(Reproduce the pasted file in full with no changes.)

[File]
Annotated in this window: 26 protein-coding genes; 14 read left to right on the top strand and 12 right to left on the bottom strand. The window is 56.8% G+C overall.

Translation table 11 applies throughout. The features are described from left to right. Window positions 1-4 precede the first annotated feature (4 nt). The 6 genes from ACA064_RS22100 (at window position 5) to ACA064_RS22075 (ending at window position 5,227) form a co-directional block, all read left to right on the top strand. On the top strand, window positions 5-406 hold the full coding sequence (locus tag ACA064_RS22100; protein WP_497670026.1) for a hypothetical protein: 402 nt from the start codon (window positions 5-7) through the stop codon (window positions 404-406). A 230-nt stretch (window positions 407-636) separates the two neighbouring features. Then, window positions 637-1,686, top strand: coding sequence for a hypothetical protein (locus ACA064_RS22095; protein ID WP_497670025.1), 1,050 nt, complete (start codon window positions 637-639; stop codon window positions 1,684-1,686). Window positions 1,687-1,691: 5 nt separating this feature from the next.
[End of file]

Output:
Annotated in this window: 26 protein-coding genes; 14 read left to right on the top strand and 12 right to left on the bottom strand. The window is 56.8% G+C overall.

Translation table 11 applies throughout. The features are described from left to right. Window positions 1-4 precede the first annotated feature (4 nt). The 6 genes from ACA064_RS22100 (at window position 5) to ACA064_RS22075 (ending at window position 5,227) form a co-directional block, all read left to right on the top strand. On the top strand, window positions 5-406 hold the full coding sequence (locus tag ACA064_RS22100; protein WP_497670026.1) for a hypothetical protein: 402 nt from the start codon (window positions 5-7) through the stop codon (window positions 404-406). A 230-nt stretch (window positions 407-636) separates the two neighbouring features. Then, window positions 637-1,686, top strand: coding sequence for a hypothetical protein (locus ACA064_RS22095; protein ID WP_497670025.1), 1,050 nt, complete (start codon window positions 637-639; stop codon window positions 1,684-1,686). Window positions 1,687-1,691: 5 nt separating this feature from the next.